If I was normal, I wouldn’t be where I am today.
In my last blog posting on anxiety—Jam Session: Understanding My Anxiety Through Basketball—I reflected on earlier stages of my life and how I stumbled upon coping strategies for my anxiety before I really understood what I was going through. In that piece the coping mechanism I reflected on was basketball, a sport which has been a huge part of my life since I was ten years old. In this blog I explore music as a powerful force in helping me not only to cope with my anxiety but also unlock some of the rarely-discussed superpowers that come with anxiety.
Generally I like my music with a hard edge, spanning genres from hip hop through to heavy metal, hardcore punk, and sections of the electronic dance music spectrum such as hard house, drum n bass and psy-trance. I remember trying to articulate my musical tastes to my Dad with the explanation that “I like sounds that are layered and immense.” Over the years I have often wondered why I am attracted to harder and more underground musical genres, but it is only very recently that I have come to an answer.
An article in The Conversation last year by University of Queensland psychology academics Genevieve Dingle and Leah Sharman on “problem music” such as rap and heavy metal piqued my attention…
“many problem music users engage in music listening to self-regulate their emotions and improve emotional wellbeing.”
I realised immediately that this is exactly what I have been doing since I was ten years old, when a friend lent me a cassette tape of Public Enemy’s classic rap album Fear of a Black Planet. Because I am wired all the time with anxiety I find hard and abrasive music calming. Take Strapping Young Lad’s intense track “All Hail the New Flesh”…if ever there was a song that accurately portrayed what it feels like inside to struggle with depression and anxiety, this is it. I have always found listening to heavy, fast, immense musical styles energising and a palliative for how exhausting the anxiety burden can be to live with on a day-to-day basis. Hard music provides a focal point for my sensory awareness, emotions and internal monologue. It was the mindfulness technique I discovered before I knew what mindfulness was.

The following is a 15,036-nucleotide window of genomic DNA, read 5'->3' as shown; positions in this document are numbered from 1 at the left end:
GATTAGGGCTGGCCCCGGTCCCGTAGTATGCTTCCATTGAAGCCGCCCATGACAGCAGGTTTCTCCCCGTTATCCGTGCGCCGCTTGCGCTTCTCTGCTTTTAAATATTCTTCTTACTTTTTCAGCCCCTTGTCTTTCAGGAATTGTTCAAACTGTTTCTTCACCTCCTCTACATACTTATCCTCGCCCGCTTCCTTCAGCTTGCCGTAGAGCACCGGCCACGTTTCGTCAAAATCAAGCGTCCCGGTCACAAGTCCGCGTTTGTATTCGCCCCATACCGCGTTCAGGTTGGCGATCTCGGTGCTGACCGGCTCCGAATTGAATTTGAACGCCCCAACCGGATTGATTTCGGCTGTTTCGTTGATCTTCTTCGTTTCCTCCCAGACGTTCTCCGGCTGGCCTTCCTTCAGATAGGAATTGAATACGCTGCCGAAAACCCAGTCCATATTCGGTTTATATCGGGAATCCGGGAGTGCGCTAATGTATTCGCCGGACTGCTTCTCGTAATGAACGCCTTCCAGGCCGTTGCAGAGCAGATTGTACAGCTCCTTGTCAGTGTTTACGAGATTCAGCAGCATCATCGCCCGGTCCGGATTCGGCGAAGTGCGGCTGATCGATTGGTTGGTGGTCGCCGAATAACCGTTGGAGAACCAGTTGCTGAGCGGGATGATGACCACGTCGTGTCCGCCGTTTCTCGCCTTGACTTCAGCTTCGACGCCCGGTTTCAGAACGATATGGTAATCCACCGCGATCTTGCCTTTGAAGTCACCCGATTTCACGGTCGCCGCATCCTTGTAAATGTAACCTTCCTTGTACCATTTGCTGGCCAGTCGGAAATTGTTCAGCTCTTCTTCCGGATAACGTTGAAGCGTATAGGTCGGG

I also realised that my transitions to liking new musical genres have tended to happen at times in my life when my emotional needs changed. For example, I discovered hip hop when I was in year six and it became the soundtrack for my life till I was about fifteen. Although my life as a middle class kid from an Australian country town had little in common with the streets of New York and Los Angeles, there was something about the outsider perspective and brazen defiance of rap music and Afro-American culture (particularly in the late-1980s and early-1990s before hip hop became mainstream) that resonated with how I was feeling about myself at the time. I started getting into heavy metal in late high school, the aggressiveness and power of metal matching a stage in my life journey where I began to come out of my shell more and push against the boundaries of my anxiety cage. My love for hardcore punk came to life when I started university study and began expanding my intellect. My tastes transitioned to electronic dance music in my early twenties when I needed a more positive and uplifting form of musical intensity as the soundtrack to my life.
In my darkest moments of self-doubt, frustration and depression, the music was there to pick me up and keep me going. Hard music helped me to feel powerful at those times in my life when I felt most powerless. The many people who have rubbished my musical tastes over the years—heavy musical styles tend not to be widely popular—did not realise the wound to my soul they were causing in doing so. Conversely, sharing my favourite songs with other people is one of the most powerful gifts I can give, because it is a gift that comes from the very fibre of my being.
Kick-Drum Therapy: Ben’s Hard Music Playlist
Unlocking My Anxiety Superpowers with Hard Music
In Jam Sesssion: Understanding My Anxiety Through Basketball, I described my baseline psychological state in the following terms…
“a heightened level of situational awareness, a couple of rungs below fight-or-flight but well above what would be considered a normal level of arousal. Because of my heightened baseline anxiety level, I have always felt uneasy in social situations because I am simultaneously intensely tuned in to everything going on around me and processing that sensory information within the rich high-resolution inner world of introvert.”
Interacting with the world in this way is frustrating, exhausting and often depressing, however, I have come to appreciate that it does come with certain advantages…what I call anxiety superpowers. Over time, my love for hard music has helped me to gradually unlock these anxiety superpowers. Indeed I could not have achieved my professional successes without them!
So what are they, and how did hard music help me to unlock them?